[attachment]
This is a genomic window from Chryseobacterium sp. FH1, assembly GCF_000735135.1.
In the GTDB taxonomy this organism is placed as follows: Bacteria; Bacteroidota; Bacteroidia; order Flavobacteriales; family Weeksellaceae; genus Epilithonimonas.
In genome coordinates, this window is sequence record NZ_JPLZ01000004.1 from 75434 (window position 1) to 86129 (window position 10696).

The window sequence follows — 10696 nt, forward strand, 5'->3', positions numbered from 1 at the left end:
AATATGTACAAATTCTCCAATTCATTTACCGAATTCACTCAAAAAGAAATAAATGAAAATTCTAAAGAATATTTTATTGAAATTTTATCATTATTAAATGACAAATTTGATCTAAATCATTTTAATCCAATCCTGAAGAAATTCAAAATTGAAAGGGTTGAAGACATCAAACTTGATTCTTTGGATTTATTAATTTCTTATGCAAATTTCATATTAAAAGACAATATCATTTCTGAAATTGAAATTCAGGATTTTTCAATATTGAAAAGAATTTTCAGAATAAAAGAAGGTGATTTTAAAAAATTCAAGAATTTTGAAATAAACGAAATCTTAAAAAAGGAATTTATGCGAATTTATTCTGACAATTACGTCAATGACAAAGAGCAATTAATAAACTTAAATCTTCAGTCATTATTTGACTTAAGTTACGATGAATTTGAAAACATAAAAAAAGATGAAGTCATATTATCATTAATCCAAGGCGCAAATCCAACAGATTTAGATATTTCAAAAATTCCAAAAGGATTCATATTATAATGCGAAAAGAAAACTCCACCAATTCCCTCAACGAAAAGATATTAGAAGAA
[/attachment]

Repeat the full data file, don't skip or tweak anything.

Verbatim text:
This is a genomic window from Chryseobacterium sp. FH1, assembly GCF_000735135.1.
In the GTDB taxonomy this organism is placed as follows: Bacteria; Bacteroidota; Bacteroidia; order Flavobacteriales; family Weeksellaceae; genus Epilithonimonas.
In genome coordinates, this window is sequence record NZ_JPLZ01000004.1 from 75434 (window position 1) to 86129 (window position 10696).

The window sequence follows — 10696 nt, forward strand, 5'->3', positions numbered from 1 at the left end:
AATATGTACAAATTCTCCAATTCATTTACCGAATTCACTCAAAAAGAAATAAATGAAAATTCTAAAGAATATTTTATTGAAATTTTATCATTATTAAATGACAAATTTGATCTAAATCATTTTAATCCAATCCTGAAGAAATTCAAAATTGAAAGGGTTGAAGACATCAAACTTGATTCTTTGGATTTATTAATTTCTTATGCAAATTTCATATTAAAAGACAATATCATTTCTGAAATTGAAATTCAGGATTTTTCAATATTGAAAAGAATTTTCAGAATAAAAGAAGGTGATTTTAAAAAATTCAAGAATTTTGAAATAAACGAAATCTTAAAAAAGGAATTTATGCGAATTTATTCTGACAATTACGTCAATGACAAAGAGCAATTAATAAACTTAAATCTTCAGTCATTATTTGACTTAAGTTACGATGAATTTGAAAACATAAAAAAAGATGAAGTCATATTATCATTAATCCAAGGCGCAAATCCAACAGATTTAGATATTTCAAAAATTCCAAAAGGATTCATATTATAATGCGAAAAGAAAACTCCACCAATTCCCTCAACGAAAAGATATTAGAAGAA